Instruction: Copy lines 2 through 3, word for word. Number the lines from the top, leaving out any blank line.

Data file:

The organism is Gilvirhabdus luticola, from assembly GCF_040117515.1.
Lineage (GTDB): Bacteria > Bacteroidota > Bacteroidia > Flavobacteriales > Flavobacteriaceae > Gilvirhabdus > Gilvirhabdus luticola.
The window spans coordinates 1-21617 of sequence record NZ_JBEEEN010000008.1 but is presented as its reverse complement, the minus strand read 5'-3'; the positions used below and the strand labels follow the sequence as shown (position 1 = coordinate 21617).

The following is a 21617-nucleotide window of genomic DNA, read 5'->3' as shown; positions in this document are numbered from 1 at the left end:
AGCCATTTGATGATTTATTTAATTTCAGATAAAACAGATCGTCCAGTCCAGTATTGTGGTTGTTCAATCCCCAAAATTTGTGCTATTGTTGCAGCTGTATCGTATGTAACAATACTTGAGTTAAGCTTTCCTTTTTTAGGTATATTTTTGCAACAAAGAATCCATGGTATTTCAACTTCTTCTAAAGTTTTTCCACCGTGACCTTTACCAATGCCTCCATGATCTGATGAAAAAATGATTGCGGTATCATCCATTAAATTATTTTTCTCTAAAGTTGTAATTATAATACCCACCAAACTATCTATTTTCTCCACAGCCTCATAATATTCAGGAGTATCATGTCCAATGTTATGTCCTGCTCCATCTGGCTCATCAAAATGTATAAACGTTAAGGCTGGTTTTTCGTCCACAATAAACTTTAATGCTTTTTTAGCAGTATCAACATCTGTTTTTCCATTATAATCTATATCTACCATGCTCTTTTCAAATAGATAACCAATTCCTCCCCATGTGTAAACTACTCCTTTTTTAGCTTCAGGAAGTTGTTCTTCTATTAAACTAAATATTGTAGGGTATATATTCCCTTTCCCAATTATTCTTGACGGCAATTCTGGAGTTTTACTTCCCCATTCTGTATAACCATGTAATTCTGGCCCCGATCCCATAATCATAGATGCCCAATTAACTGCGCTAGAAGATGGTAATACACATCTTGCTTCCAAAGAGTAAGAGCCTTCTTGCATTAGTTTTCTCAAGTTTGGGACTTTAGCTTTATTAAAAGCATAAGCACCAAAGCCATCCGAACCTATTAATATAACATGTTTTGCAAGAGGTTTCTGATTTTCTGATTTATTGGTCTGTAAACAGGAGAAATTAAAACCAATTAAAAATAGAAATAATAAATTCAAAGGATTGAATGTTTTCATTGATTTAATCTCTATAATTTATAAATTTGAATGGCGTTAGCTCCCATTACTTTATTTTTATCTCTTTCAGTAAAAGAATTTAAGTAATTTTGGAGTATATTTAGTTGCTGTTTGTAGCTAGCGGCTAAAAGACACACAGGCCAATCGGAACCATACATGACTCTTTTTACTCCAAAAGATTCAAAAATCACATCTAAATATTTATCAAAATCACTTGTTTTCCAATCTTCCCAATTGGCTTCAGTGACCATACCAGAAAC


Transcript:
Lineage (GTDB): Bacteria > Bacteroidota > Bacteroidia > Flavobacteriales > Flavobacteriaceae > Gilvirhabdus > Gilvirhabdus luticola.
The window spans coordinates 1-21617 of sequence record NZ_JBEEEN010000008.1 but is presented as its reverse complement, the minus strand read 5'-3'; the positions used below and the strand labels follow the sequence as shown (position 1 = coordinate 21617).